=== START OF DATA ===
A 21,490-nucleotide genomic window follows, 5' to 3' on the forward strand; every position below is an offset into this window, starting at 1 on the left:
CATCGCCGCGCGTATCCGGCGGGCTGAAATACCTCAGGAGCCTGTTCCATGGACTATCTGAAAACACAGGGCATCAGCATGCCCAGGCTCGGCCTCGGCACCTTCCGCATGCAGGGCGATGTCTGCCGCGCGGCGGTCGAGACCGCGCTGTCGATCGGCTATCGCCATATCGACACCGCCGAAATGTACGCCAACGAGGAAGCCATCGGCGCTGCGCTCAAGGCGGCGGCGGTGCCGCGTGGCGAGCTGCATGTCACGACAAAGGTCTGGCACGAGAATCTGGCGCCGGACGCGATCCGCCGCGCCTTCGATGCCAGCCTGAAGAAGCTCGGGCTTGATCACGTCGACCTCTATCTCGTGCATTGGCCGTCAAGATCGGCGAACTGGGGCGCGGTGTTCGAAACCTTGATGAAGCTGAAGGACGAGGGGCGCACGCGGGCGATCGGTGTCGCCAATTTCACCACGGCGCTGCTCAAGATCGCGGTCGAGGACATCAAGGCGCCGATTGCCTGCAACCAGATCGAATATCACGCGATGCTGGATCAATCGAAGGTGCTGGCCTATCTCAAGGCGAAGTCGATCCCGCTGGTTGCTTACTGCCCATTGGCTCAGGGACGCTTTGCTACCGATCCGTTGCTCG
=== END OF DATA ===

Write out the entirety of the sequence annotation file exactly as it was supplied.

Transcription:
A 21,490-nucleotide genomic window follows, 5' to 3' on the forward strand; every position below is an offset into this window, starting at 1 on the left:
CATCGCCGCGCGTATCCGGCGGGCTGAAATACCTCAGGAGCCTGTTCCATGGACTATCTGAAAACACAGGGCATCAGCATGCCCAGGCTCGGCCTCGGCACCTTCCGCATGCAGGGCGATGTCTGCCGCGCGGCGGTCGAGACCGCGCTGTCGATCGGCTATCGCCATATCGACACCGCCGAAATGTACGCCAACGAGGAAGCCATCGGCGCTGCGCTCAAGGCGGCGGCGGTGCCGCGTGGCGAGCTGCATGTCACGACAAAGGTCTGGCACGAGAATCTGGCGCCGGACGCGATCCGCCGCGCCTTCGATGCCAGCCTGAAGAAGCTCGGGCTTGATCACGTCGACCTCTATCTCGTGCATTGGCCGTCAAGATCGGCGAACTGGGGCGCGGTGTTCGAAACCTTGATGAAGCTGAAGGACGAGGGGCGCACGCGGGCGATCGGTGTCGCCAATTTCACCACGGCGCTGCTCAAGATCGCGGTCGAGGACATCAAGGCGCCGATTGCCTGCAACCAGATCGAATATCACGCGATGCTGGATCAATCGAAGGTGCTGGCCTATCTCAAGGCGAAGTCGATCCCGCTGGTTGCTTACTGCCCATTGGCTCAGGGACGCTTTGCTACCGATCCGTTGCTCG